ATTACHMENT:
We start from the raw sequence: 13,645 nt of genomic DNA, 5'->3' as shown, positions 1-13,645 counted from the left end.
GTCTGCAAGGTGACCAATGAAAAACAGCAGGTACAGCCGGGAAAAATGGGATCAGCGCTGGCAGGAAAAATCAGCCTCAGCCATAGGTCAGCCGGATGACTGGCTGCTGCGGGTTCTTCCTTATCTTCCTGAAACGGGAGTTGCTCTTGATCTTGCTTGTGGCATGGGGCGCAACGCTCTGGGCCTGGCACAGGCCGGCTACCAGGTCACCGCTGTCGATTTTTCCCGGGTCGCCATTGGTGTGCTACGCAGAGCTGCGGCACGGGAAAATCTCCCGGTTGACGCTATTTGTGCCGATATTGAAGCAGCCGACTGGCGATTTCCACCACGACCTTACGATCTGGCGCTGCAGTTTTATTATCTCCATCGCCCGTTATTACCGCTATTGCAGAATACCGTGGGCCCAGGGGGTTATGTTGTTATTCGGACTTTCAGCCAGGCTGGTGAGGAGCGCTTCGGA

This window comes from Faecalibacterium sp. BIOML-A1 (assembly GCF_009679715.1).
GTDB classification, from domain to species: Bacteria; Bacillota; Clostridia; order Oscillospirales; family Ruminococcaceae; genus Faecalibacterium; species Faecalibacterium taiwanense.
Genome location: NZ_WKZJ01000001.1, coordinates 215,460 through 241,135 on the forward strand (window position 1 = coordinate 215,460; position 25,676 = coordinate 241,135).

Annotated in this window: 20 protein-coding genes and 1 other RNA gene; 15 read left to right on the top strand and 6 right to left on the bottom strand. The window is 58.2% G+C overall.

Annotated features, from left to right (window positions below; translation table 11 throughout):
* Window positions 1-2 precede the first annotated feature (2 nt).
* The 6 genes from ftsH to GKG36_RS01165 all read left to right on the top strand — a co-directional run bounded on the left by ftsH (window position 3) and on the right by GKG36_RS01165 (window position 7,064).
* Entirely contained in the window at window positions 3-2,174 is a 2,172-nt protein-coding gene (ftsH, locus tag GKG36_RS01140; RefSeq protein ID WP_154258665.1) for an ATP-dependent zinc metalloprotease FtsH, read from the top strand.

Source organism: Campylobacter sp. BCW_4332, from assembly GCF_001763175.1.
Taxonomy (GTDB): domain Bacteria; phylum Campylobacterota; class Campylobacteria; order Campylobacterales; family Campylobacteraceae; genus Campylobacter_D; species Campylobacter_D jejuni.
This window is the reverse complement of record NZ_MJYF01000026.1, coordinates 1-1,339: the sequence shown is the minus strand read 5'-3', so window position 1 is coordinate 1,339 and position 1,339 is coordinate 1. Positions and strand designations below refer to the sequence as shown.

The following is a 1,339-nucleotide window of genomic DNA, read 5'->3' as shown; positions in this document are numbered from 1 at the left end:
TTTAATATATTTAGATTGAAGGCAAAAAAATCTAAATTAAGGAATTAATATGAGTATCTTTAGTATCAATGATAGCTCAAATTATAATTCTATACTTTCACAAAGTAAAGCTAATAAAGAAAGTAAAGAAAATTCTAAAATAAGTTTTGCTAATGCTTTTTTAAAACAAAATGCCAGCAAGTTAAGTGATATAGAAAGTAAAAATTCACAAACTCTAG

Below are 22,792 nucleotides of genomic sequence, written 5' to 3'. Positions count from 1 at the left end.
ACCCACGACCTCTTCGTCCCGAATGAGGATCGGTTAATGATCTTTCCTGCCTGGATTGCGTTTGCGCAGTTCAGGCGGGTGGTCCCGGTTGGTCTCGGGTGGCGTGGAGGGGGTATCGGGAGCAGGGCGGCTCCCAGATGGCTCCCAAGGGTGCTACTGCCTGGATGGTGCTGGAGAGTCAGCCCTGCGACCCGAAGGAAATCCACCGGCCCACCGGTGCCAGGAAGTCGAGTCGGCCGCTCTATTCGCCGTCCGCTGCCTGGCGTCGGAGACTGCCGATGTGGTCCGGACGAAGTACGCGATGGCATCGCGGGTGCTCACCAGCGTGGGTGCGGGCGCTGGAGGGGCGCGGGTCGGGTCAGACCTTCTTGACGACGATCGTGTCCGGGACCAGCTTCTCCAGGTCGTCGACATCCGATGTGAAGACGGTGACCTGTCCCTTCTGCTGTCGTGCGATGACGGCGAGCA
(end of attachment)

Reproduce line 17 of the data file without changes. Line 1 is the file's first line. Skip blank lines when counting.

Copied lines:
ACCCACGACCTCTTCGTCCCGAATGAGGATCGGTTAATGATCTTTCCTGCCTGGATTGCGTTTGCGCAGTTCAGGCGGGTGGTCCCGGTTGGTCTCGGGTGGCGTGGAGGGGGTATCGGGAGCAGGGCGGCTCCCAGATGGCTCCCAAGGGTGCTACTGCCTGGATGGTGCTGGAGAGTCAGCCCTGCGACCCGAAGGAAATCCACCGGCCCACCGGTGCCAGGAAGTCGAGTCGGCCGCTCTATTCGCCGTCCGCTGCCTGGCGTCGGAGACTGCCGATGTGGTCCGGACGAAGTACGCGATGGCATCGCGGGTGCTCACCAGCGTGGGTGCGGGCGCTGGAGGGGCGCGGGTCGGGTCAGACCTTCTTGACGACGATCGTGTCCGGGACCAGCTTCTCCAGGTCGTCGACATCCGATGTGAAGACGGTGACCTGTCCCTTCTGCTGTCGTGCGATGACGGCGAGCA